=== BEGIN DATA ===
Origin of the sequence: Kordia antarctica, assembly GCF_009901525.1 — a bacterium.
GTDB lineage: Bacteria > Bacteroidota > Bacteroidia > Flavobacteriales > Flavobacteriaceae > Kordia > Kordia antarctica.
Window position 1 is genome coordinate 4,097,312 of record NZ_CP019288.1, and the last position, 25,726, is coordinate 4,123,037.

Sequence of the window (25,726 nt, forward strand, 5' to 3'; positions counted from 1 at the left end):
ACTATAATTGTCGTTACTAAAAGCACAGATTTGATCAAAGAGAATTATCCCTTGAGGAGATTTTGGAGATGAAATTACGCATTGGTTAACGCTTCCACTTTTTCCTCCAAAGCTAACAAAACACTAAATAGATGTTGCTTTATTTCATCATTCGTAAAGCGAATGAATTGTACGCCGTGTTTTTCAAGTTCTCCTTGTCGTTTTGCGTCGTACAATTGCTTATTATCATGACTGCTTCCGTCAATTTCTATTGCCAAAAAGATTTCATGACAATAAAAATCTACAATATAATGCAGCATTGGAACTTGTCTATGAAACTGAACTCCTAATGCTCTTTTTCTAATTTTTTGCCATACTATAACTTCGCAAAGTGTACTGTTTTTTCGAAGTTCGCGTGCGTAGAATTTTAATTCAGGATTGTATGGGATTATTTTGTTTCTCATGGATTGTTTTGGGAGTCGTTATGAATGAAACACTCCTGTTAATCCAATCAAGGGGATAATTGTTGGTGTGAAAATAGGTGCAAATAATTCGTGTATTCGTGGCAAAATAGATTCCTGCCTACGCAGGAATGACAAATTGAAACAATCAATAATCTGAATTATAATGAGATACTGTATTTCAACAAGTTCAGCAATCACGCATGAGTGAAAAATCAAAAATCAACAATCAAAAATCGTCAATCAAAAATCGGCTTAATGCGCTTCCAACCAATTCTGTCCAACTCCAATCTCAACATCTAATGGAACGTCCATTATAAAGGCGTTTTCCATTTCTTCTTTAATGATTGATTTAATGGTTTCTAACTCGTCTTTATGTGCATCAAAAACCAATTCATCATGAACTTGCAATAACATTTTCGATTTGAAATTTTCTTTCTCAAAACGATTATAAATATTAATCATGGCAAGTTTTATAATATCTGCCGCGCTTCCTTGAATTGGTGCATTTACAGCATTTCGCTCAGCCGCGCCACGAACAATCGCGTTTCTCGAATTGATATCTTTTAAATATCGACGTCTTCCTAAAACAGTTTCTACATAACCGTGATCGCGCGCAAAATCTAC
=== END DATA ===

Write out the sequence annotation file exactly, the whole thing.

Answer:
Origin of the sequence: Kordia antarctica, assembly GCF_009901525.1 — a bacterium.
GTDB lineage: Bacteria > Bacteroidota > Bacteroidia > Flavobacteriales > Flavobacteriaceae > Kordia > Kordia antarctica.
Window position 1 is genome coordinate 4,097,312 of record NZ_CP019288.1, and the last position, 25,726, is coordinate 4,123,037.

Sequence of the window (25,726 nt, forward strand, 5' to 3'; positions counted from 1 at the left end):
ACTATAATTGTCGTTACTAAAAGCACAGATTTGATCAAAGAGAATTATCCCTTGAGGAGATTTTGGAGATGAAATTACGCATTGGTTAACGCTTCCACTTTTTCCTCCAAAGCTAACAAAACACTAAATAGATGTTGCTTTATTTCATCATTCGTAAAGCGAATGAATTGTACGCCGTGTTTTTCAAGTTCTCCTTGTCGTTTTGCGTCGTACAATTGCTTATTATCATGACTGCTTCCGTCAATTTCTATTGCCAAAAAGATTTCATGACAATAAAAATCTACAATATAATGCAGCATTGGAACTTGTCTATGAAACTGAACTCCTAATGCTCTTTTTCTAATTTTTTGCCATACTATAACTTCGCAAAGTGTACTGTTTTTTCGAAGTTCGCGTGCGTAGAATTTTAATTCAGGATTGTATGGGATTATTTTGTTTCTCATGGATTGTTTTGGGAGTCGTTATGAATGAAACACTCCTGTTAATCCAATCAAGGGGATAATTGTTGGTGTGAAAATAGGTGCAAATAATTCGTGTATTCGTGGCAAAATAGATTCCTGCCTACGCAGGAATGACAAATTGAAACAATCAATAATCTGAATTATAATGAGATACTGTATTTCAACAAGTTCAGCAATCACGCATGAGTGAAAAATCAAAAATCAACAATCAAAAATCGTCAATCAAAAATCGGCTTAATGCGCTTCCAACCAATTCTGTCCAACTCCAATCTCAACATCTAATGGAACGTCCATTATAAAGGCGTTTTCCATTTCTTCTTTAATGATTGATTTAATGGTTTCTAACTCGTCTTTATGTGCATCAAAAACCAATTCATCATGAACTTGCAATAACATTTTCGATTTGAAATTTTCTTTCTCAAAACGATTATAAATATTAATCATGGCAAGTTTTATAATATCTGCCGCGCTTCCTTGAATTGGTGCATTTACAGCATTTCGCTCAGCCGCGCCACGAACAATCGCGTTTCTCGAATTGATATCTTTTAAATATCGACGTCTTCCTAAAACAGTTTCTACATAACCGTGATCGCGCGCAAAATCTAC